These aren’t things one can just pick up by raising children or working in a childcare center. I find it hard to imagine anyone having the requisite knowledge or how to use it without specialized formal education — or at the very least, intensive training.

The IOM and NRC rely in part on standards some national organizations have developed to certify early childhood educators. These, however, don’t translate into standards that childcare centers and home-based programs must meet. Some standards there are, however — mostly set by state agencies.

Agencies may have more work to do now that Congress has ramped up quality requirements in the Child Care and Development Block Grant — the single largest source of federal funds for subsidized child care.

The reauthorized CCDBG requires states and the District of Columbia to develop and enforce some quality standards, but they must address only health and safety.

They must also spend some small portion of their federal funds to improve the quality of care, plus a very small portion specifically for infants and toddlers. They must also have some quality-related requirements for caregivers, e.g., annual training.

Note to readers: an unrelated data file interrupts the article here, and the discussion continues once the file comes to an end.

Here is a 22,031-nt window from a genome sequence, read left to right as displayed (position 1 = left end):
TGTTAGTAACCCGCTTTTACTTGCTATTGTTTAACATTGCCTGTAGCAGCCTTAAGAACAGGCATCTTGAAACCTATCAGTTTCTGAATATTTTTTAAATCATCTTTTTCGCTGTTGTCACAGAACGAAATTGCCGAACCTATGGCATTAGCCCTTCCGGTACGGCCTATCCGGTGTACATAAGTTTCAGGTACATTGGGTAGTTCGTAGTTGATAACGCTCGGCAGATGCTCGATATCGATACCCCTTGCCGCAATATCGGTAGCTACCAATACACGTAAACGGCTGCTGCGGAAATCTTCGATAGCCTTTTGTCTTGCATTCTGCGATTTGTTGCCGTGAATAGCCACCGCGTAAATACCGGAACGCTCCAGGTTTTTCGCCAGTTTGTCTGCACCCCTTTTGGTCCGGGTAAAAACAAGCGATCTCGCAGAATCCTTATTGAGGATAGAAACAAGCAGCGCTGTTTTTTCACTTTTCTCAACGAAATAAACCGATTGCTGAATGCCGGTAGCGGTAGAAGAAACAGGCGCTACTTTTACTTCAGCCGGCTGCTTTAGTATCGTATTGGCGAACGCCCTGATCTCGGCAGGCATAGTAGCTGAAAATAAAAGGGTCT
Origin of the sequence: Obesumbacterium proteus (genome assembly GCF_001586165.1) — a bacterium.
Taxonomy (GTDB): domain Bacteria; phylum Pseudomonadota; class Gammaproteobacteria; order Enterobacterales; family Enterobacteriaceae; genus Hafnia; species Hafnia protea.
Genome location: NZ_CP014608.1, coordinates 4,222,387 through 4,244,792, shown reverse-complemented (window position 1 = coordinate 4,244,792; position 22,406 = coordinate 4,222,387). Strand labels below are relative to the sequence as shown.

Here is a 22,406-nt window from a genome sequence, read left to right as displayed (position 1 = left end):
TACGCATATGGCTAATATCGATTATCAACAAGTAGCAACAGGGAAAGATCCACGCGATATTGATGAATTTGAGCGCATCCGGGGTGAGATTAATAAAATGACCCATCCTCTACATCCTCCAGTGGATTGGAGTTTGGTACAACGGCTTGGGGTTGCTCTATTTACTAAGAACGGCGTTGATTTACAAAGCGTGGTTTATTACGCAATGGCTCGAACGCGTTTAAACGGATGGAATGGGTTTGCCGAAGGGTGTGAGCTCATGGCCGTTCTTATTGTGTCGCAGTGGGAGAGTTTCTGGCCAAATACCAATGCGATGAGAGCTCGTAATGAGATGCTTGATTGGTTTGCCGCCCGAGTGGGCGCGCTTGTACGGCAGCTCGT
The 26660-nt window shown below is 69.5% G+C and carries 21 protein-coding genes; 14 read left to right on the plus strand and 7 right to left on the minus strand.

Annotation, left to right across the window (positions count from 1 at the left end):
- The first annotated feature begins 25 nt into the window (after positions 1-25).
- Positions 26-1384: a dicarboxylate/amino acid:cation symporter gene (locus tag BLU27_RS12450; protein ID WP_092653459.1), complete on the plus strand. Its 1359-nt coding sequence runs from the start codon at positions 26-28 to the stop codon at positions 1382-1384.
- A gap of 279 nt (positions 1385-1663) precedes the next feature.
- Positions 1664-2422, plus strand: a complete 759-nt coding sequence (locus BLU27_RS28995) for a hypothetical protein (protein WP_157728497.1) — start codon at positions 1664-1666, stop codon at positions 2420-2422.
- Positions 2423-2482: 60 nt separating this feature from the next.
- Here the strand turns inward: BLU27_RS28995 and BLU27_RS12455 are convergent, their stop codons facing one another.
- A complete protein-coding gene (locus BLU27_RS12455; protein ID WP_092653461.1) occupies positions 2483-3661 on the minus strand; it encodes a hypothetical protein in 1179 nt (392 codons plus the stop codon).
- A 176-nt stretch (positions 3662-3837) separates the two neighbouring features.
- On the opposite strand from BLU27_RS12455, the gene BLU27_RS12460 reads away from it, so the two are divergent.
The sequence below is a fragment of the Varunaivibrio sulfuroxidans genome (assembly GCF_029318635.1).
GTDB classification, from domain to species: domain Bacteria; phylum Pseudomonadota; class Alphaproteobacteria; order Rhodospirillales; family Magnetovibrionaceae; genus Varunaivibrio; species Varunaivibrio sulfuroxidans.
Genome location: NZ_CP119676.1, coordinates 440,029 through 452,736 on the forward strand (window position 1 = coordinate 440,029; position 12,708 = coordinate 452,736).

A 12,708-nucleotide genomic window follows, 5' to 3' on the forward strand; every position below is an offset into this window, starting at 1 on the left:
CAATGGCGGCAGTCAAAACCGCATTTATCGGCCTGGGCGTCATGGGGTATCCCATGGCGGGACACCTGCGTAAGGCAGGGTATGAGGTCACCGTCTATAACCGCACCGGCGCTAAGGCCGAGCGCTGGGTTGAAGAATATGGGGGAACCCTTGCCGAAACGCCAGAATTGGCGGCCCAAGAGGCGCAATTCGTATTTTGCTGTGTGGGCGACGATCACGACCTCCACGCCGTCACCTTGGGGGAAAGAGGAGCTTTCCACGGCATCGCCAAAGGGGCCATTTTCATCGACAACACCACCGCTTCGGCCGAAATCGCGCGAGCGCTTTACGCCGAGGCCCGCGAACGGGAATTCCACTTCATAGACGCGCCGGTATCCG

Agencies may already have some quality standards built into their licensing requirements. The District does — a formidable set, including education and/or training, duties for everyone from top to bottom, daily activities, space and what’s in it.

The District also has quality standards specifically for childcare providers eligible for reimbursements to partially close the gap between what they ordinarily charge and what they charge parents with subsidies.

These differ so as to set higher reimbursement rates for providers that meet higher standards. Most don’t meet the highest, as the DC Fiscal Policy Institute and DC Appleseed recently reported.

Nor can they — in large part because reimbursements don’t fully cover even the ongoing costs of care — at least for infants and toddlers, the focus of the partners’ study. Providers reported a range of trade-offs — things they didn’t do, but would if they had the money.

The most commonly cited was an increase in staff wages — obviously a critical need. Childcare workers in the District earned, on average, $28,380 about a year ago — less than 150% of the federal poverty line for a family of three.

Childcare workers nationwide made even less, leaving those who earned the average only $230 above the same poverty line. So, as with many of the childcare issues I’m dwelling on, the wage problem isn’t unique to the District.

Nor the consequences. those very low wages are unlikely to attract people with a college education — or to enable workers with less to pay for specialized training. Not saying that’s the be-all-and-end-all. But mastery of the must-haves the IOM and NSC lay out does seem to require it.

The wages help account for high turnover rates — an extra cost to providers and a further loss in quality of care, since workers depart, having gained experience and oft as not are replaced by others who’ve less.